Digital fabrication and parametric design is changing the way we make buildings and furniture, creating unexpected spaces and functionality that were not possible before, though its future sustainability is another debate. Nevertheless, it's intriguing to see more examples coming to the fore; using a series of variable triangles in his Freeform Building system, Hungarian designer Adorjan Portik is able to create materially efficient furniture with curved surfaces and different thicknesses.
Portik's Freeform armchair and stool are assembled from flat packed pieces, which make transport much simpler. They begin as 3D computer models, and after modelling the curved surfaces, they are translated into triangles and cut with a laser cutter, numbered and put together.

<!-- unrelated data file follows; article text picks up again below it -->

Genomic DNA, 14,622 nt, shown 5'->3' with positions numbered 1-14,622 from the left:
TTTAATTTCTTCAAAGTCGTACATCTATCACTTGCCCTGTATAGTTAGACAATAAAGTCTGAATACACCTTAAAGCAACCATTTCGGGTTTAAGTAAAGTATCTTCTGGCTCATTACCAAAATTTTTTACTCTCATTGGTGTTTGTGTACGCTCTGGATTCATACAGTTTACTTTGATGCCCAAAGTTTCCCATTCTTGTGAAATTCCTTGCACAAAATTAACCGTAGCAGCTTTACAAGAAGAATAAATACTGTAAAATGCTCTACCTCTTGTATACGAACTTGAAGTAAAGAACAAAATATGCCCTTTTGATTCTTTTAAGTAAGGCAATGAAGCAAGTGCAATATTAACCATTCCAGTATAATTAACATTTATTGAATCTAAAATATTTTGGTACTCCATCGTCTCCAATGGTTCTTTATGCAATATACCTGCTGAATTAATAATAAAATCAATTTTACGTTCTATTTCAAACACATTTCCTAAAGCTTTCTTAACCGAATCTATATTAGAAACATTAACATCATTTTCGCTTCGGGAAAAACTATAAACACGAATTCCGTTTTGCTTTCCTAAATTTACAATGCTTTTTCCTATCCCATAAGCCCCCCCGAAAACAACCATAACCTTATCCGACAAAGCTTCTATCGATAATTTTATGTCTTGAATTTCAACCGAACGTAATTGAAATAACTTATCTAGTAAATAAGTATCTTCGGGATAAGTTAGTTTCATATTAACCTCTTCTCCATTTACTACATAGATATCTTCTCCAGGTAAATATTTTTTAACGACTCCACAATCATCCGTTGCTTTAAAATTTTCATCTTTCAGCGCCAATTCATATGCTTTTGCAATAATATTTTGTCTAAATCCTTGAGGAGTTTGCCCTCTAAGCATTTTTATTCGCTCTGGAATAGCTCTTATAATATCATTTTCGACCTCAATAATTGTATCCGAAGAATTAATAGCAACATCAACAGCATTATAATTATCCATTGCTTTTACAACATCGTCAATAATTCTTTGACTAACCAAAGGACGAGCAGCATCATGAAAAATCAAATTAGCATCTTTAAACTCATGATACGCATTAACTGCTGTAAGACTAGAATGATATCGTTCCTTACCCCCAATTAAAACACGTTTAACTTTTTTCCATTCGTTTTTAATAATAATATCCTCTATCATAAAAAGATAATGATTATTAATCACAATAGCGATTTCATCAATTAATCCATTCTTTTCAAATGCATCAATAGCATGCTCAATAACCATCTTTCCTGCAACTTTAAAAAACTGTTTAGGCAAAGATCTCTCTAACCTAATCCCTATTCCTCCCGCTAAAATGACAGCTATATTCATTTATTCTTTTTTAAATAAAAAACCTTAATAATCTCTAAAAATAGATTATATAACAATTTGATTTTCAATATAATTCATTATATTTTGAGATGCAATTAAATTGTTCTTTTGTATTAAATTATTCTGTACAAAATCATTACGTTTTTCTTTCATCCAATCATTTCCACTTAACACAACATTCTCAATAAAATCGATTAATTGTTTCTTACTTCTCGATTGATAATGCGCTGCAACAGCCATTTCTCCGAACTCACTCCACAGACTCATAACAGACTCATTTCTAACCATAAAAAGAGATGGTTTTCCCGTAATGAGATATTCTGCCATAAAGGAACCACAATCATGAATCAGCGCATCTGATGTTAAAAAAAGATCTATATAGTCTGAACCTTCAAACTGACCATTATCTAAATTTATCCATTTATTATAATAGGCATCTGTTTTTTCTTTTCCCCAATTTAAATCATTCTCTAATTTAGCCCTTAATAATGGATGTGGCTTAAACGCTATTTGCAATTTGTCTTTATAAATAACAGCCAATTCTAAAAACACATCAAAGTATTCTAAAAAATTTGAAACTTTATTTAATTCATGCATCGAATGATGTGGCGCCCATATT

The Freeform armchair is composed of 55 triangulated pieces of 6 millimetre-thick beech plywood, creating two layers, while the Freeform stool consists of 12 pieces in a one-layered surface. The end result are works that are both lightweight yet sturdy, and also iconic in form (being faintly reminiscent of those classic Eames chairs).
Seen here in a scaled-down form of furnishing that looks and acts monolithically but isn't as wasteful, Portik's Freeform could have many more future applications in architecture and design. More over at Freeform Building.